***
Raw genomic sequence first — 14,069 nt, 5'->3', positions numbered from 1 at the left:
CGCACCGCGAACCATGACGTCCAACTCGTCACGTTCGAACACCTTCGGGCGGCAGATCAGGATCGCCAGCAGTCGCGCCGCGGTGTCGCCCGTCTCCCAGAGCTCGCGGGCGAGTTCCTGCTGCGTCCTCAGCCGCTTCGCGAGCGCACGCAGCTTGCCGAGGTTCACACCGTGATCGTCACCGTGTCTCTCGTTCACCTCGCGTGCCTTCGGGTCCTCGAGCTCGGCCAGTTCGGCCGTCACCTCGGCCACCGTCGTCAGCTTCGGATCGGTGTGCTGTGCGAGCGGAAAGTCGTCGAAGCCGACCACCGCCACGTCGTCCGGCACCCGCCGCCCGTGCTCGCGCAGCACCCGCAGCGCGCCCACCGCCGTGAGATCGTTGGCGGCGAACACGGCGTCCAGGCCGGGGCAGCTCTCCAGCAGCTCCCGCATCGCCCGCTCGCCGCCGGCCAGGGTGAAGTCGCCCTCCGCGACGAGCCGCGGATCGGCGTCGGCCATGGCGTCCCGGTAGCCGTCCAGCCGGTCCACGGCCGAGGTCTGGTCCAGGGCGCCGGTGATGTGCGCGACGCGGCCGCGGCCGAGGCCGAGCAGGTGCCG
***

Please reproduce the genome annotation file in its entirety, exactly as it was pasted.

Raw genomic sequence first — 14,069 nt, 5'->3', positions numbered from 1 at the left:
CGCACCGCGAACCATGACGTCCAACTCGTCACGTTCGAACACCTTCGGGCGGCAGATCAGGATCGCCAGCAGTCGCGCCGCGGTGTCGCCCGTCTCCCAGAGCTCGCGGGCGAGTTCCTGCTGCGTCCTCAGCCGCTTCGCGAGCGCACGCAGCTTGCCGAGGTTCACACCGTGATCGTCACCGTGTCTCTCGTTCACCTCGCGTGCCTTCGGGTCCTCGAGCTCGGCCAGTTCGGCCGTCACCTCGGCCACCGTCGTCAGCTTCGGATCGGTGTGCTGTGCGAGCGGAAAGTCGTCGAAGCCGACCACCGCCACGTCGTCCGGCACCCGCCGCCCGTGCTCGCGCAGCACCCGCAGCGCGCCCACCGCCGTGAGATCGTTGGCGGCGAACACGGCGTCCAGGCCGGGGCAGCTCTCCAGCAGCTCCCGCATCGCCCGCTCGCCGCCGGCCAGGGTGAAGTCGCCCTCCGCGACGAGCCGCGGATCGGCGTCGGCCATGGCGTCCCGGTAGCCGTCCAGCCGGTCCACGGCCGAGGTCTGGTCCAGGGCGCCGGTGATGTGCGCGACGCGGCCGCGGCCGAGGCCGAGCAGGTGCCG